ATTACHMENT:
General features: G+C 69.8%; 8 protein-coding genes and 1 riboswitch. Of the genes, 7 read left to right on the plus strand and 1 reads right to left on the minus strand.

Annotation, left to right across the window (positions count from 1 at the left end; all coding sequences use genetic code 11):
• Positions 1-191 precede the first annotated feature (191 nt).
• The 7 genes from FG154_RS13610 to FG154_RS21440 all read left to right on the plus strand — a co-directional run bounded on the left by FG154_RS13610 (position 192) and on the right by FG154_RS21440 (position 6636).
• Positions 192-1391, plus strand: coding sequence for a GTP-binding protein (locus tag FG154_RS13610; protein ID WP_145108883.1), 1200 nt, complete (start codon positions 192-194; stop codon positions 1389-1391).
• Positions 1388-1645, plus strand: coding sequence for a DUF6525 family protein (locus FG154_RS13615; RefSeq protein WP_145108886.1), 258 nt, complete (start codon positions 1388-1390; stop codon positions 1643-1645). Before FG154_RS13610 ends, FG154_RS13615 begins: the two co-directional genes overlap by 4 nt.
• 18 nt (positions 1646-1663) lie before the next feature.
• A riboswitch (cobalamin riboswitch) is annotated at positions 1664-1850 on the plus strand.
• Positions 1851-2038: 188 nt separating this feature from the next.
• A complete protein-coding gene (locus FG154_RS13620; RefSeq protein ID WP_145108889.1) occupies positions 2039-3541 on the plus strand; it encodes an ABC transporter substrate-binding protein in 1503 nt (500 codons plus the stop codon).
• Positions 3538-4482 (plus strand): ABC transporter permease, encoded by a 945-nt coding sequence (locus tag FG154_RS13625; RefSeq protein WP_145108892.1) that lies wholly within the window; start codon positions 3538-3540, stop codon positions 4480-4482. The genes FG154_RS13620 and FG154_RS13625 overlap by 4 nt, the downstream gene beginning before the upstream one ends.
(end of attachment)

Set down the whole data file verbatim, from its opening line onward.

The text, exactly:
General features: G+C 69.8%; 8 protein-coding genes and 1 riboswitch. Of the genes, 7 read left to right on the plus strand and 1 reads right to left on the minus strand.

Annotation, left to right across the window (positions count from 1 at the left end; all coding sequences use genetic code 11):
• Positions 1-191 precede the first annotated feature (191 nt).
• The 7 genes from FG154_RS13610 to FG154_RS21440 all read left to right on the plus strand — a co-directional run bounded on the left by FG154_RS13610 (position 192) and on the right by FG154_RS21440 (position 6636).
• Positions 192-1391, plus strand: coding sequence for a GTP-binding protein (locus tag FG154_RS13610; protein ID WP_145108883.1), 1200 nt, complete (start codon positions 192-194; stop codon positions 1389-1391).
• Positions 1388-1645, plus strand: coding sequence for a DUF6525 family protein (locus FG154_RS13615; RefSeq protein WP_145108886.1), 258 nt, complete (start codon positions 1388-1390; stop codon positions 1643-1645). Before FG154_RS13610 ends, FG154_RS13615 begins: the two co-directional genes overlap by 4 nt.
• 18 nt (positions 1646-1663) lie before the next feature.
• A riboswitch (cobalamin riboswitch) is annotated at positions 1664-1850 on the plus strand.
• Positions 1851-2038: 188 nt separating this feature from the next.
• A complete protein-coding gene (locus FG154_RS13620; RefSeq protein ID WP_145108889.1) occupies positions 2039-3541 on the plus strand; it encodes an ABC transporter substrate-binding protein in 1503 nt (500 codons plus the stop codon).
• Positions 3538-4482 (plus strand): ABC transporter permease, encoded by a 945-nt coding sequence (locus tag FG154_RS13625; RefSeq protein WP_145108892.1) that lies wholly within the window; start codon positions 3538-3540, stop codon positions 4480-4482. The genes FG154_RS13620 and FG154_RS13625 overlap by 4 nt, the downstream gene beginning before the upstream one ends.